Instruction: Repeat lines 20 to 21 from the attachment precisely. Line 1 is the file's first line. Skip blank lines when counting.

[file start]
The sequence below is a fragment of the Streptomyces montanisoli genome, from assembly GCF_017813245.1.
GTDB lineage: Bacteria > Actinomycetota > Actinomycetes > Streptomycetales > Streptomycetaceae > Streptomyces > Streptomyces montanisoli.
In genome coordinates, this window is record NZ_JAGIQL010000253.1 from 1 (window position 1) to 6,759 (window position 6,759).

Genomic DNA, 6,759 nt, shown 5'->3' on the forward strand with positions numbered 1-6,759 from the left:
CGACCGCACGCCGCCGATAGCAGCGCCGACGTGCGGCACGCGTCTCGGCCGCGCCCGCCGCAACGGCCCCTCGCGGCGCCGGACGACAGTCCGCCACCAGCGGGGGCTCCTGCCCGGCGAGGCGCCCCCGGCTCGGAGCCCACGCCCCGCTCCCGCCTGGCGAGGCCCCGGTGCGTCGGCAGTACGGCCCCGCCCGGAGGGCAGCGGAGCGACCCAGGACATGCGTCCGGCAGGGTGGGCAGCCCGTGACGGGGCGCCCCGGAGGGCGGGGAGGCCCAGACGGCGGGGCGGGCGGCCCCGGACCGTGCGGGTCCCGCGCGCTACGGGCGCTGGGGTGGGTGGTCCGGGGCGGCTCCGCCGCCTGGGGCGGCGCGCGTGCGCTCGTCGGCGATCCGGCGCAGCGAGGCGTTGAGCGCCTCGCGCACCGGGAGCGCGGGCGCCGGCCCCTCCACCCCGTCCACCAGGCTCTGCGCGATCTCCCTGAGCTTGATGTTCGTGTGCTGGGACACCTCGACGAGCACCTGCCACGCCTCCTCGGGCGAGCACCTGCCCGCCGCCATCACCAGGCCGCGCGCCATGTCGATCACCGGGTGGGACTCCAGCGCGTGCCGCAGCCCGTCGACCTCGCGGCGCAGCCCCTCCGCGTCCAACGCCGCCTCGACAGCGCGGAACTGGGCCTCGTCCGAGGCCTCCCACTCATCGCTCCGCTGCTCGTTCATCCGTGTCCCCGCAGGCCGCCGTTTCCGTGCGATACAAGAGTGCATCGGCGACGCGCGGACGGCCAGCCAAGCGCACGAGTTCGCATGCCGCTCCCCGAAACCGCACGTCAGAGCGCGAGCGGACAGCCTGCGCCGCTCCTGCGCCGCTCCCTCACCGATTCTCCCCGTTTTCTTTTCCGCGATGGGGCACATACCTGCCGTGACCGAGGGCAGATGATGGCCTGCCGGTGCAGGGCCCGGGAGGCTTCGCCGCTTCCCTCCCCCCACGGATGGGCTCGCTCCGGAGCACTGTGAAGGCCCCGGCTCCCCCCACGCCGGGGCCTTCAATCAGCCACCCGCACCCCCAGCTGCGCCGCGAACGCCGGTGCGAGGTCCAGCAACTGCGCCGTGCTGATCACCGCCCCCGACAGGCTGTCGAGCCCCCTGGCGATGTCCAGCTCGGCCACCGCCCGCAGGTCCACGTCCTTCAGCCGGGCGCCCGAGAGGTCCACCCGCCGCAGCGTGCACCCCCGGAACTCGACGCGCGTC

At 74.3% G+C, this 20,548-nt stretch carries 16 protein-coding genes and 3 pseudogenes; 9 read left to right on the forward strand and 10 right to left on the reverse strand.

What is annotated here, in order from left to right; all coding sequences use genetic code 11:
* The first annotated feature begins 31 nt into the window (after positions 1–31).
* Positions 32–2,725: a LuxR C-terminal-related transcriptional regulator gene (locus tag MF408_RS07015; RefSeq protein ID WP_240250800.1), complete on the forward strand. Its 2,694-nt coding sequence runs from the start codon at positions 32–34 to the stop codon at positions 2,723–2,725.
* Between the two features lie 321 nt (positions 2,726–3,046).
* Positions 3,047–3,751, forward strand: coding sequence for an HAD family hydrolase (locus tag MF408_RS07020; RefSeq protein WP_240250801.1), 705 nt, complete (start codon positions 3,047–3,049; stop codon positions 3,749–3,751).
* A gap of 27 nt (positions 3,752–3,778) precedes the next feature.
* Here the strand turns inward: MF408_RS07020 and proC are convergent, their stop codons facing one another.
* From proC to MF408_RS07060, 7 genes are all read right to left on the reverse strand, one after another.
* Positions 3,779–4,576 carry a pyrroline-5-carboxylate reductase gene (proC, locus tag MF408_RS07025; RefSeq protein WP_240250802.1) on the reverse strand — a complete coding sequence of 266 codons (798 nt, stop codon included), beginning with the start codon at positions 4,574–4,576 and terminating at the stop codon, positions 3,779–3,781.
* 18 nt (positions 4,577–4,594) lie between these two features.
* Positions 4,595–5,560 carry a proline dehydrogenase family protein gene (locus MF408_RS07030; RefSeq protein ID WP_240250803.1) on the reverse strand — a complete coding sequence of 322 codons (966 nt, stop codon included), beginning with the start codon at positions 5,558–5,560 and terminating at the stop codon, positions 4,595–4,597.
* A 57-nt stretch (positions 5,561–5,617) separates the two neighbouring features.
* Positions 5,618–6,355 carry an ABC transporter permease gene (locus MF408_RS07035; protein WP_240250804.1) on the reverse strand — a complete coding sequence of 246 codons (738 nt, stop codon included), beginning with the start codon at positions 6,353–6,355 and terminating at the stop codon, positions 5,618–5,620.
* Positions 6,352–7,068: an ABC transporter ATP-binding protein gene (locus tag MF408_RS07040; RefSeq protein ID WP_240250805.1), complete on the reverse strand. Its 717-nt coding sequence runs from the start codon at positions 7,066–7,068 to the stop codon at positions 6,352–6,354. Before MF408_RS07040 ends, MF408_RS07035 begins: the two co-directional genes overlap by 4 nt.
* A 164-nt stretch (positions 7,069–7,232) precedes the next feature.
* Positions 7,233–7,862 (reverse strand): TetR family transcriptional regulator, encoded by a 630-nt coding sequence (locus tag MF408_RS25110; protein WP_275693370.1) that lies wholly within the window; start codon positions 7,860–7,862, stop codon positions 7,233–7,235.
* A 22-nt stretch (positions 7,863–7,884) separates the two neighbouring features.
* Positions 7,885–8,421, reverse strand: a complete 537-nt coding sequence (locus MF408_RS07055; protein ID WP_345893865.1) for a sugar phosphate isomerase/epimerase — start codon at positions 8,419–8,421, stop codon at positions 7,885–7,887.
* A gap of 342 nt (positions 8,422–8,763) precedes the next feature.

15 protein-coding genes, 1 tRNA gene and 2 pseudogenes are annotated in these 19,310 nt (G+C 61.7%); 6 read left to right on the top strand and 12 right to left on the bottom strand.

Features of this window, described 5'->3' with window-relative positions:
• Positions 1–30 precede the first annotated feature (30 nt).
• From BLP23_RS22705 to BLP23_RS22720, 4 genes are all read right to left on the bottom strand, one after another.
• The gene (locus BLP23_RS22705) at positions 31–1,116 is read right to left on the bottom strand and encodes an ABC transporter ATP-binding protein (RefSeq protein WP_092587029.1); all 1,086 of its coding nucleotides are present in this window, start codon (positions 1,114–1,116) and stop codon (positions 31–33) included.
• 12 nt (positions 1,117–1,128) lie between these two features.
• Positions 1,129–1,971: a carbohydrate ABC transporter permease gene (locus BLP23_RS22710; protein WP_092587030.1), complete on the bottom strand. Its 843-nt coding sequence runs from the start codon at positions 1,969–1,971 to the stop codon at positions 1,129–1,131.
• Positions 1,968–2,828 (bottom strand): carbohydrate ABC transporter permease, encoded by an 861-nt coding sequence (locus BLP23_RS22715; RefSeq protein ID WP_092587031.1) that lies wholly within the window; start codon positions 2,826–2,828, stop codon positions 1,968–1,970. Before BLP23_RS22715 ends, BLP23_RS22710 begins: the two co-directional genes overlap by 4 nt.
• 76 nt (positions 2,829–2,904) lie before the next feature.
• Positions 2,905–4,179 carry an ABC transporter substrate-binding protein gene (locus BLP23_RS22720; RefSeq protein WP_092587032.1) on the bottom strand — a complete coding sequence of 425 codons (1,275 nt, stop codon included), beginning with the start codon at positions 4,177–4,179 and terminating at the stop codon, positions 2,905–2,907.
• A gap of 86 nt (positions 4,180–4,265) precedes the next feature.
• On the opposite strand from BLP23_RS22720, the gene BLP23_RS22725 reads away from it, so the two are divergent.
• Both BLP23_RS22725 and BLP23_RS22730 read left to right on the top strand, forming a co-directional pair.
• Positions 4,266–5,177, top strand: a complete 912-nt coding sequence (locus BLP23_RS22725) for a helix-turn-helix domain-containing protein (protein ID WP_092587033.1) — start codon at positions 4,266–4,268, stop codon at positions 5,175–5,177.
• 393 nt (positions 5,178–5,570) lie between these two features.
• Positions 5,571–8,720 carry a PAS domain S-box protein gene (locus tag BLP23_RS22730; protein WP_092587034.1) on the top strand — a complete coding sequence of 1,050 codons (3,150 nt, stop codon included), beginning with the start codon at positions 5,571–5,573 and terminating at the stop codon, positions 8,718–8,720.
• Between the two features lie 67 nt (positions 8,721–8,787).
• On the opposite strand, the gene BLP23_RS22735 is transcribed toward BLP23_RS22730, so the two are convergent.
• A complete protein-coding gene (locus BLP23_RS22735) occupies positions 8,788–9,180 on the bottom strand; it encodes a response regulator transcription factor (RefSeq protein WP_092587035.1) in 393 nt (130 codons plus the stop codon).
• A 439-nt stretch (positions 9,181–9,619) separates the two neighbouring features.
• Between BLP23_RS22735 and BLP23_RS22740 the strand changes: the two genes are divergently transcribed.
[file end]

* Positions 6,352–7,068: an ABC transporter ATP-binding protein gene (locus tag MF408_RS07040; RefSeq protein ID WP_240250805.1), complete on the reverse strand. Its 717-nt coding sequence runs from the start codon at positions 7,066–7,068 to the stop codon at positions 6,352–6,354. Before MF408_RS07040 ends, MF408_RS07035 begins: the two co-directional genes overlap by 4 nt.
* A 164-nt stretch (positions 7,069–7,232) precedes the next feature.